HIGHLANDS and Islands Enterprise yesterday announced a major reshaping

of its core structure in Inverness in recognition that the 10 Highland

and Island local enterprise companies had come of age.

The 130 staff members at HIE's Inverness headquarters were told of the

changes yesterday afternoon. They were told there should be no

redundancies required and that the new core structure would reflect the

increased authority delegated to the Lecs as the front-line delivery

points which now employ 140 of the network's staff.

''We are going to be less of a nannie to the Lecs and concentrate more

on strategic planning,'' was how one insider described it to The Herald.

The reshuffle, effective from December, will see the number of HIE

divisions reduced from seven to five. The divisions, which are currently

defined by sector such as tourism, industry or training, will be

redefined according to function such as ''Network Strategy'' or

''Network Operations''.

The latter, which will be the main focus of practical help to the Lecs

in their activities, is to be headed by Ralph Palmer who is currently

the chief executive of one of the Lecs, Ross and Cromarty Enterprise.

His place at the Invergordon-based Race in turn will be filled by Sandy

Cumming, HIE's director of natural resources.

Significantly, HIE has created teams to pursue two key current

programmes. Ian MacAskill, who was the secretary of the old Highlands

and Islands Development Board before it was translated into HIE, is to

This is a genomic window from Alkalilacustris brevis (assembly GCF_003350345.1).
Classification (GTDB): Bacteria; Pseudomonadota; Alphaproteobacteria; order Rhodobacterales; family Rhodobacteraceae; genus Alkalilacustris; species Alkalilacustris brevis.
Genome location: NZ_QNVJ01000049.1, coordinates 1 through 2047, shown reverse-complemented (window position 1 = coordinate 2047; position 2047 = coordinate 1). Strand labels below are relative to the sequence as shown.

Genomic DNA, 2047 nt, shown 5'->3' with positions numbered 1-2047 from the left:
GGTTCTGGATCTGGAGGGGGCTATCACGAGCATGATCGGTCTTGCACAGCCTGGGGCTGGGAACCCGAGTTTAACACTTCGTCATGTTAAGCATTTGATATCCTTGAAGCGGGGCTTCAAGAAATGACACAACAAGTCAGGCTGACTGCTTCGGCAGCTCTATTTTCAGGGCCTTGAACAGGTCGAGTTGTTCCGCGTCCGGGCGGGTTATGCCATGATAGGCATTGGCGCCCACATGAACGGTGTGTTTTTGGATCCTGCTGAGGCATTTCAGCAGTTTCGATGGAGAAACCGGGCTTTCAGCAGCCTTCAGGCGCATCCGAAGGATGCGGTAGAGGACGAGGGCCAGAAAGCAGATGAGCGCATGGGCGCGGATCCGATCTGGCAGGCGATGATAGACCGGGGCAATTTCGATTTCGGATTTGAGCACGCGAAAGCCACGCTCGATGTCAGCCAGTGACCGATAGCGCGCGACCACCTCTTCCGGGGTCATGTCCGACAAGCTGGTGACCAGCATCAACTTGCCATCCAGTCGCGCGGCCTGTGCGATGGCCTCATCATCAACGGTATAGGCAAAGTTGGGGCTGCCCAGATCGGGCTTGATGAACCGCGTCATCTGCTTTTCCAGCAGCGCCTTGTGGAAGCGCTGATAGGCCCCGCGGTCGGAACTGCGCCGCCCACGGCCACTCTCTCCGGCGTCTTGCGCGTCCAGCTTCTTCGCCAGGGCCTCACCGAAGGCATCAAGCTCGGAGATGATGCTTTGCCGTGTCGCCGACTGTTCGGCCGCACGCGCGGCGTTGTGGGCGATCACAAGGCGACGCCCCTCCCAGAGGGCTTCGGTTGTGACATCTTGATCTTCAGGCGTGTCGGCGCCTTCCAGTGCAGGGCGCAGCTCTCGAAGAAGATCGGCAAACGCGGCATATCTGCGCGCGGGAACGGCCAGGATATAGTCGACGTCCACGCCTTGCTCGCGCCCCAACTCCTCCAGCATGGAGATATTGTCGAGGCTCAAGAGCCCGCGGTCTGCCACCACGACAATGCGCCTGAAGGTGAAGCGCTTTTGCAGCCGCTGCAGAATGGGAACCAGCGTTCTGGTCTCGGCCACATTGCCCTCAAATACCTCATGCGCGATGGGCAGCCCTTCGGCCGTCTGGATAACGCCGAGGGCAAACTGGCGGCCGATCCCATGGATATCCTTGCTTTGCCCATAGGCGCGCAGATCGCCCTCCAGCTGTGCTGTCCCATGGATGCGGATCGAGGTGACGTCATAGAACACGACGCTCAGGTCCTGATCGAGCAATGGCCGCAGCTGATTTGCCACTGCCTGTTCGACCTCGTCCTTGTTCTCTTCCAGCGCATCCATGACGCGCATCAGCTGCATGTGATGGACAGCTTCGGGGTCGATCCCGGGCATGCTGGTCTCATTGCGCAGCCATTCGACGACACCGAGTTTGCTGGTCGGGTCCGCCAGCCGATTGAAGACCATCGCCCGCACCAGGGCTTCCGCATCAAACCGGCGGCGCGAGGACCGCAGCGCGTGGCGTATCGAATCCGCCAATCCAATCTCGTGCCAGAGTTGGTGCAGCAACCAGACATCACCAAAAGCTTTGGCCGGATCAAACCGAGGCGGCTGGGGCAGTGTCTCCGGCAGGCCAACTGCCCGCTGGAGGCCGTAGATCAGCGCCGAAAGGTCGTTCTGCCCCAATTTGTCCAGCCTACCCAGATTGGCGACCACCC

head a new European Projects Unit.

Meanwhile, Robin Lingard is to be the project leader on the programme

to develop a University of the Highlands and Islands.

Differing constructions were being put on yesterday's announcement but

it is known that the Scottish Office has been pleased at the way HIE's

close working relationship with its Lecs has developed and might hold

HIE's progress up as an example to Scottish Enterprise.

HIE's chief executive, Iain Robertson, for his part, was clear there

was nothing sinister in the announcement: ''Delivery of development

activity in sectors such as industry, tourism, agriculture or fisheries

is mainly undertaken at local level by the Lecs. The threefold role of

the HIE core is to enable and support Lecs, to take care of overall

strategy, and to put into effect Highlands and Islands' projects and


''The new structure is aligned directly to this work and will make us

more flexible and effective by encouraging the formation, across

divisions, of informal teams combining skills and experience to achieve

particular objectives as they arise. The benefits of better

cross-departmental teamwork were identified by recent meetings of middle

and senior managers as a key requirement for the Network's continued

success,'' he said.